Why don’t we know more?
When students in a new course on U.S. Latino/a studies found themselves returning to that question again and again, it led them down the unexpected path of preserving their own stories.
They asked it upon hearing that César Chávez was once as well-known as Martin Luther King Jr. They asked it upon studying the Plan de San Diego, which called for forming an independent republic encompassing parts of Texas* and Mexico and led to retaliatory massacres of Mexican Americans.
“How do we know what we know?” asks Rick López ’93, professor of history and environmental studies and dean of new students, who co-taught the course last semester with Associate Professor of American Studies and Black Studies Solsiree Del Moral. “We know what we know only because it’s been organized and saved in certain ways. Certain things haven’t been saved.”
The two professors had planned to use historical documents in their class—which is designed as a foundational course for a newly approved major in Latinx and Latin American studies. But the students’ question led them to think about archival research in an unusual way.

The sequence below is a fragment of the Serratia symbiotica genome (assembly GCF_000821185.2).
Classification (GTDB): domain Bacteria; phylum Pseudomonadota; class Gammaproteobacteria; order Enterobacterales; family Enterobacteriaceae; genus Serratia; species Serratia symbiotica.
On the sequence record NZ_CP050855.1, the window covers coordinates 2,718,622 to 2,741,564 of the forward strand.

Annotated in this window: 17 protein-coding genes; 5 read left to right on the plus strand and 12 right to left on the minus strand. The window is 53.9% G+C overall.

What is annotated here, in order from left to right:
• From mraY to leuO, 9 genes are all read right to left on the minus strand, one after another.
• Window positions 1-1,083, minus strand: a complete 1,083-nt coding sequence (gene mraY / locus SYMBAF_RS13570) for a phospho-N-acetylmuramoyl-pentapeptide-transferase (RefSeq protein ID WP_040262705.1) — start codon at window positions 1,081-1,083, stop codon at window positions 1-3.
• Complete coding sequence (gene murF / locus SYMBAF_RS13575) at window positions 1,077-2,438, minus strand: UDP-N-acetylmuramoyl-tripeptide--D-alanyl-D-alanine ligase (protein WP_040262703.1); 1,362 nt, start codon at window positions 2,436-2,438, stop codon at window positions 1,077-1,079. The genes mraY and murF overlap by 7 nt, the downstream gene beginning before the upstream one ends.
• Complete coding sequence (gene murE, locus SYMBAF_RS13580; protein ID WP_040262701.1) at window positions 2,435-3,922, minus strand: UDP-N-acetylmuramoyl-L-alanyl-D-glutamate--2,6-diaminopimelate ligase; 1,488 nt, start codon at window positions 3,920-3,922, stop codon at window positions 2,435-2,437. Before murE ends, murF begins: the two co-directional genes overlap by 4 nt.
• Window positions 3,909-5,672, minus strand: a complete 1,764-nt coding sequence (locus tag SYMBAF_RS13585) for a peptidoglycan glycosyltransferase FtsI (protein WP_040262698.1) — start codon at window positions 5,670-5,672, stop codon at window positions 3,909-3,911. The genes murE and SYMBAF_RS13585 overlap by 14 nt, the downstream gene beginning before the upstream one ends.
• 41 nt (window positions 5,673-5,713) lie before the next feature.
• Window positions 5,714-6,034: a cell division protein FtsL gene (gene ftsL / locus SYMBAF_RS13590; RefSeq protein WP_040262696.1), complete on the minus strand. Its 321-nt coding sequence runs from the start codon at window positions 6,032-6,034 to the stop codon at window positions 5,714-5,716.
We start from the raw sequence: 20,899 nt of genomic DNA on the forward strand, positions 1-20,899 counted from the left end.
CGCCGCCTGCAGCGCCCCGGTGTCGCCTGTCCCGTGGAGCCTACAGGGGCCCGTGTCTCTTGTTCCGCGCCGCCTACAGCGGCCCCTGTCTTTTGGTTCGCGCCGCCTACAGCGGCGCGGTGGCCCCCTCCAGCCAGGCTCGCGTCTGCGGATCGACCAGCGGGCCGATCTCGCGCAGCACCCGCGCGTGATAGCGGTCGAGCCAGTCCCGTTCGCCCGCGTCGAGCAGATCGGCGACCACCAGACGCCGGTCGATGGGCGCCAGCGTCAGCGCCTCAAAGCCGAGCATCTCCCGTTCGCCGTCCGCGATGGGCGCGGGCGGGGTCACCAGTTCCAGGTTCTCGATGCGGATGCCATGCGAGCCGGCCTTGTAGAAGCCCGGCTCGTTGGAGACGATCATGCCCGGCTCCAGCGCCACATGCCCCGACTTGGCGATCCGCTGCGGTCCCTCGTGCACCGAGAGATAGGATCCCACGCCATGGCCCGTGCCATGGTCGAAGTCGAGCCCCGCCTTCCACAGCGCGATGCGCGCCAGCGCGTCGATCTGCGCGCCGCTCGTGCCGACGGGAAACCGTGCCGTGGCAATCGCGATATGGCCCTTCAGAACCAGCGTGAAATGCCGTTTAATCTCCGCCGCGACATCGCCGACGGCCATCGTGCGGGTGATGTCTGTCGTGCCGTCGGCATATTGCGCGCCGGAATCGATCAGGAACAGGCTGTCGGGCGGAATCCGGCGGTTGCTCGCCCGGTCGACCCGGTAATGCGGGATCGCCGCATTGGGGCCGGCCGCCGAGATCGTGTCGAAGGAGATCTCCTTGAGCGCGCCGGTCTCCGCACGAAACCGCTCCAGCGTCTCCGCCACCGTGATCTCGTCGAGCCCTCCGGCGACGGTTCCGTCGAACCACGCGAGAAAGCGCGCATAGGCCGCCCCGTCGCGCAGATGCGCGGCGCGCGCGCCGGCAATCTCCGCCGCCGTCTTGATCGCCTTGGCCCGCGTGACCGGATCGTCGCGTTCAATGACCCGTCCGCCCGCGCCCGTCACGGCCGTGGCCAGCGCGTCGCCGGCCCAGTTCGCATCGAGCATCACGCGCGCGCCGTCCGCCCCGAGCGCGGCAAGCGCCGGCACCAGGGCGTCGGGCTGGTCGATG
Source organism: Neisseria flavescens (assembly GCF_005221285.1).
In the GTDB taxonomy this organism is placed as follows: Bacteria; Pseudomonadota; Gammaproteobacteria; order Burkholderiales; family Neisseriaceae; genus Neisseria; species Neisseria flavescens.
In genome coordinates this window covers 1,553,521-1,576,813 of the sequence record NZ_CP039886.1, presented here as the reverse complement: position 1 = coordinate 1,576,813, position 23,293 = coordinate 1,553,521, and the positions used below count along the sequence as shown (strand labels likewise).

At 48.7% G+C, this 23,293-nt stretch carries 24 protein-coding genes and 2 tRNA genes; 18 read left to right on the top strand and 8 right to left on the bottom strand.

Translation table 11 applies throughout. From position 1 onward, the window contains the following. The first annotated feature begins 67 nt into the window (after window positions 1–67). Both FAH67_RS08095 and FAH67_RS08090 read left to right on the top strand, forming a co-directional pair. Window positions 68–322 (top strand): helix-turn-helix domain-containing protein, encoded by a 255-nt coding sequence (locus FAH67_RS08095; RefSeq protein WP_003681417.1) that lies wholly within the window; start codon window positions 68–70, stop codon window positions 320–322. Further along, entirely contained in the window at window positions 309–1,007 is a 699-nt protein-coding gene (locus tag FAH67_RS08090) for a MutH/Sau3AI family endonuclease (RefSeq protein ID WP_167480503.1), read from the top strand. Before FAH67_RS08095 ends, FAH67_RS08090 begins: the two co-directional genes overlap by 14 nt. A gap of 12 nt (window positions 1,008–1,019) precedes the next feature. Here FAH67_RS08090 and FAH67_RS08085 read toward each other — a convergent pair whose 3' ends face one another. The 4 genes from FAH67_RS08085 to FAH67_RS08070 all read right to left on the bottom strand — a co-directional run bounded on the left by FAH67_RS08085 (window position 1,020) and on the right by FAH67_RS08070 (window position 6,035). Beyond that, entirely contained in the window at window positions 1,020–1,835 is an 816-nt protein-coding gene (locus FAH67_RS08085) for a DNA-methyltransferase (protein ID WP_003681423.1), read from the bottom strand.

From his own tenure as chair of La Causa in the 1990s, and later as its faculty liaison, López knew the student-run organization had boxes of old material in their offices. With permission from the La Causa board, six students in the course gathered and organized that material, and then found a new home for it in the College archives. The effort, López said, took the class “more deeply into the craft of history.”
“The liberal arts teaches students how to learn,” Lopez says—to “get something that has no clear path forward” and transform it into a project that can lead to novel insights.
For Mike Kelly, head of Archives and Special Collections, the La Causa project set a new precedent for what he hopes will be future curating efforts around campus and among alumni. In the past year, he’s worked with students to archive material from the Black Student Union and the Asian Students Association. He notes that the Queer Resource Center also has a vibrant, ongoing effort to conserve material it produces.